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Yara Shahidi Interview: From Black-ish To Being A Regular Teenager

Amid the drama of Hollywood, 14-year-old Yara Shahidi manages to stay grounded. Shahidi plays Zoey Johnson on the hit ABC show Black-ish, but off-screen she’s living life as a (mostly) regular teenager. She’s on debate. She loves Lauryn Hill. She’s interested in history. Your Teen recently caught up with Shahidi to find out how she strikes the balance.

Our Yara Shahidi Interview

Q: Have you ever thought of doing anything besides acting?

Shahidi: I have wanted to be a historian for the longest time, but I keep changing my other desired professions. Last year I wanted to be a CIA agent or part of the FBI, but that ended up changing after I stopped watching so many detective shows.

I was in a movie called Salt, and after watching that whole movie I was like “Oh my gosh, oh my goodness, I want to be in the CIA, I need to be in the CIA!” Right now I am exploring my options. History is always something I have loved, specifically African American, world, and Islamic history. I am also interested in public relations and advertising, particularly to combat gender stereotypes in the media.

Q: How do you keep up with school while acting?

Shahidi: Whenever I am shooting, I am in school on set. When there are media days or I am not shooting, I go to a school in Los Angeles. I think it’s a blessing and curse. My [off-set] teachers are super flexible; the only thing is they are new to the idea of students basically being gone all year and dropping in for a few hours every few months. But they are very supportive.

Q: How do you manage to stay grounded while going through this untraditional childhood?

Shahidi: It’s easy to get caught up in the “I just auditioned for this,” and “I am auditioning for this!” atmosphere in Hollywood, so it’s nice to be at a school where nobody really cares. Not in a mean way, like, “I don’t care about the fact that you are doing a show,” but to my friends I am not Zoey from Black-ish or the girl who acts. I am Yara that they have known since second grade. My friends are interested in what I do, but their main concern is just having a good time and being in a relationship with another human being.

Q: Do you feel like an outsider with your friends?

Shahidi: There are definitely some moments where I am like “Oh, they get to participate in this or that,” but I think it’s a small price to pay to be on a TV show.

Q: You are so poised. Have you ever had any media training?

Shahidi: Thank you. I haven’t really done media training, I have been instructed on topics to avoid such as spewing out political randomness. I am on my school’s speech and debate teams; it comes naturally for me. My parents tell me I’m an old soul.

Q: Do your parents have any restrictions when it comes to social media?

Shahidi: For the most part they trust me. On social media they help me with my posts, making sure my followers know what’s going on in my life. They will say, “Hey, there are a lot of things going on that you just did; you should let people know.” Without them I wouldn’t be posting as much; I’m the kind of kid who would post once a month.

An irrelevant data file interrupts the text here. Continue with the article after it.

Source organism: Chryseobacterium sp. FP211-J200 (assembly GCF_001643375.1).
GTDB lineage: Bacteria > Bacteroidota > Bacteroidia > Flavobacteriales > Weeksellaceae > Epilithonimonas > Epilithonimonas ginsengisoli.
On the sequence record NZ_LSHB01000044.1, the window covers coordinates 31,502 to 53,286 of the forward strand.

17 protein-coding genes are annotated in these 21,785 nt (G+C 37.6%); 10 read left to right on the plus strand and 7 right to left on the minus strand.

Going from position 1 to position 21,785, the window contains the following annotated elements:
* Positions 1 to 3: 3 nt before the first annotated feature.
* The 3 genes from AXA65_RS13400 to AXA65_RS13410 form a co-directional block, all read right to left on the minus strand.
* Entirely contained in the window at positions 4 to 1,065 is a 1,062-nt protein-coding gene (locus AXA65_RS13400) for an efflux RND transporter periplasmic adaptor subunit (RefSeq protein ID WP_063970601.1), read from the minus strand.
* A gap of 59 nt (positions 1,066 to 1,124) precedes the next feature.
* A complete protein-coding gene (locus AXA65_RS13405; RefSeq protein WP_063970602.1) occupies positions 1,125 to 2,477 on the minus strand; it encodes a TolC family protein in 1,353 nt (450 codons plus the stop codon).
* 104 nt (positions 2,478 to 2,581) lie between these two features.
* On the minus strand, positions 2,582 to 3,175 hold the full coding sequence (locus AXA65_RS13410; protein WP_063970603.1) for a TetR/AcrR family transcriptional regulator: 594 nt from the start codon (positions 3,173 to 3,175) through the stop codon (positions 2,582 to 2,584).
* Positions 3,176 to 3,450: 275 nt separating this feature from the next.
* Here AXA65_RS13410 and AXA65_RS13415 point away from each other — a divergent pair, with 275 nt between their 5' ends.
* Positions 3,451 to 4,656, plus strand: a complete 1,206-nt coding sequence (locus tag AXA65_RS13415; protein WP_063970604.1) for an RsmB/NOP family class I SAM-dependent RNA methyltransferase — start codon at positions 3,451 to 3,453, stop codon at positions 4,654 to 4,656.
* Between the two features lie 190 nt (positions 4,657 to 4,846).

Q: Are there any teen trends that seem foreign to you?

Shahidi: When it comes to clothing, I am on the more conservative side of things. I am not a crop top kind of person, so long-sleeved crop tops kind of bother my soul. I don’t mind anyone else wearing what they want to wear–it’s a form of self expression, and I understand that. But I don’t get the point of wearing a long-sleeved crop top. If you’re cold, why wear long sleeves and have your stomach showing? It’s counterintuitive.

Q: You went to Oxford this summer. Tell us about your experience there.

Shahidi: The program I did is called Oxbridge, and it allows students to spend summers at different universities. I spent the month of July there taking two history classes. At first I was concerned that it was just going to be a ton of work, but the program really gives you a lot of time to explore. I was doing summer projects for my actual school and writing essays at Oxford; it was definitely a busy summer.

Q: Did you know anyone else in the program beforehand?

Shahidi: No, I didn’t, and at first it was like “Oh my goodness, what am I going to do? What if I don’t meet people? What if I am all by myself?” It was a little nerve-wracking, but I enjoyed not going with anybody because it really opened me up to everybody. I was no longer like, “I have to stay with this person and I have to do this and I have to do that.” It let me meet a lot of new and great people.

Q: What’s your favorite book?

Shahidi: The Catcher in the Rye. I think it is something that I can relate to. I don’t think I am as crazy as Holden Caulfield, but he’s a teenager who’s kind of the same age as I am going through this developmental phase trying to hold onto certain virtues and wishing that everything could stay the same, feeling like it’s all corrupted and then realizing that he doesn’t have to corrupt himself. He doesn’t have to become who everyone else is.

Q: What was on your wish list for the holidays this year?

Shahidi: A record player. Last year it was a typewriter; the year before that was a pocket watch; and I think the year before that was some fountain pen. Once someone asked me if I liked the band 1975, but I didn’t hear that part and I thought they meant the year 1975. I went on a whole rant about how I am more of a 1995 kind of person and why I like 1995 better than 1975. She just looked at me like I was crazy and was like, “Yara Shahidi, honestly.”

Susan Borison, mother of five, is the founder and editor of Your Teen Media. Because parenting teenagers is humbling and shouldn’t be tackled alone.

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